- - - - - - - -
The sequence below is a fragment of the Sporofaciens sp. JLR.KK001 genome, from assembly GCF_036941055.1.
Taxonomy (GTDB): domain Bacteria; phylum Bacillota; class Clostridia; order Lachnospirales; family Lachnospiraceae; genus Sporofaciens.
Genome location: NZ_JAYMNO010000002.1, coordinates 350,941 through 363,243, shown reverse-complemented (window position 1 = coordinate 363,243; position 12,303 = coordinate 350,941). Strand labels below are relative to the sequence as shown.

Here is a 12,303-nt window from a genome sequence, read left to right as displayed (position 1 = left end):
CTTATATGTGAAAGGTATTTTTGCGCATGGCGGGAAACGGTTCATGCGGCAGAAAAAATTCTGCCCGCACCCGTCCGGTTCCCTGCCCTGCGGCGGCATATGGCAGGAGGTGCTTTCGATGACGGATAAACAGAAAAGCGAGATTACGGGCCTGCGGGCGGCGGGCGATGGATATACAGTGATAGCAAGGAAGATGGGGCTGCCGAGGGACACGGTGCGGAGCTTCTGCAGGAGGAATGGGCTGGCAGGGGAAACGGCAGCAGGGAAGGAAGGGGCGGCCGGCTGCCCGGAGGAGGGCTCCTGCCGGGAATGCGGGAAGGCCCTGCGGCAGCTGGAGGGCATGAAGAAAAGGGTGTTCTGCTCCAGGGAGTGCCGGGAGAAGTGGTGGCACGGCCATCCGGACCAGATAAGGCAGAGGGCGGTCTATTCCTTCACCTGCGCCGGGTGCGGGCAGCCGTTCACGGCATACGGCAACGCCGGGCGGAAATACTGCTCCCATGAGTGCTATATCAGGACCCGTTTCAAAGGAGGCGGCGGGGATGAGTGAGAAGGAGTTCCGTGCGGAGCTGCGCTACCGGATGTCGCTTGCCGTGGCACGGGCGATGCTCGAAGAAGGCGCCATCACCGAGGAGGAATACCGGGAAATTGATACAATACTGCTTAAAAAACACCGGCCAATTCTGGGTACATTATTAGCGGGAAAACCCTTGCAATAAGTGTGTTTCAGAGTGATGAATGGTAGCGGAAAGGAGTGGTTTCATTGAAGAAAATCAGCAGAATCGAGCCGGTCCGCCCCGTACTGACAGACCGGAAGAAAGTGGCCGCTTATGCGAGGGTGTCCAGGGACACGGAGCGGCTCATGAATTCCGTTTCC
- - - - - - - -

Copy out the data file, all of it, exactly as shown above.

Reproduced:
The sequence below is a fragment of the Sporofaciens sp. JLR.KK001 genome, from assembly GCF_036941055.1.
Taxonomy (GTDB): domain Bacteria; phylum Bacillota; class Clostridia; order Lachnospirales; family Lachnospiraceae; genus Sporofaciens.
Genome location: NZ_JAYMNO010000002.1, coordinates 350,941 through 363,243, shown reverse-complemented (window position 1 = coordinate 363,243; position 12,303 = coordinate 350,941). Strand labels below are relative to the sequence as shown.

Here is a 12,303-nt window from a genome sequence, read left to right as displayed (position 1 = left end):
CTTATATGTGAAAGGTATTTTTGCGCATGGCGGGAAACGGTTCATGCGGCAGAAAAAATTCTGCCCGCACCCGTCCGGTTCCCTGCCCTGCGGCGGCATATGGCAGGAGGTGCTTTCGATGACGGATAAACAGAAAAGCGAGATTACGGGCCTGCGGGCGGCGGGCGATGGATATACAGTGATAGCAAGGAAGATGGGGCTGCCGAGGGACACGGTGCGGAGCTTCTGCAGGAGGAATGGGCTGGCAGGGGAAACGGCAGCAGGGAAGGAAGGGGCGGCCGGCTGCCCGGAGGAGGGCTCCTGCCGGGAATGCGGGAAGGCCCTGCGGCAGCTGGAGGGCATGAAGAAAAGGGTGTTCTGCTCCAGGGAGTGCCGGGAGAAGTGGTGGCACGGCCATCCGGACCAGATAAGGCAGAGGGCGGTCTATTCCTTCACCTGCGCCGGGTGCGGGCAGCCGTTCACGGCATACGGCAACGCCGGGCGGAAATACTGCTCCCATGAGTGCTATATCAGGACCCGTTTCAAAGGAGGCGGCGGGGATGAGTGAGAAGGAGTTCCGTGCGGAGCTGCGCTACCGGATGTCGCTTGCCGTGGCACGGGCGATGCTCGAAGAAGGCGCCATCACCGAGGAGGAATACCGGGAAATTGATACAATACTGCTTAAAAAACACCGGCCAATTCTGGGTACATTATTAGCGGGAAAACCCTTGCAATAAGTGTGTTTCAGAGTGATGAATGGTAGCGGAAAGGAGTGGTTTCATTGAAGAAAATCAGCAGAATCGAGCCGGTCCGCCCCGTACTGACAGACCGGAAGAAAGTGGCCGCTTATGCGAGGGTGTCCAGGGACACGGAGCGGCTCATGAATTCCGTTTCC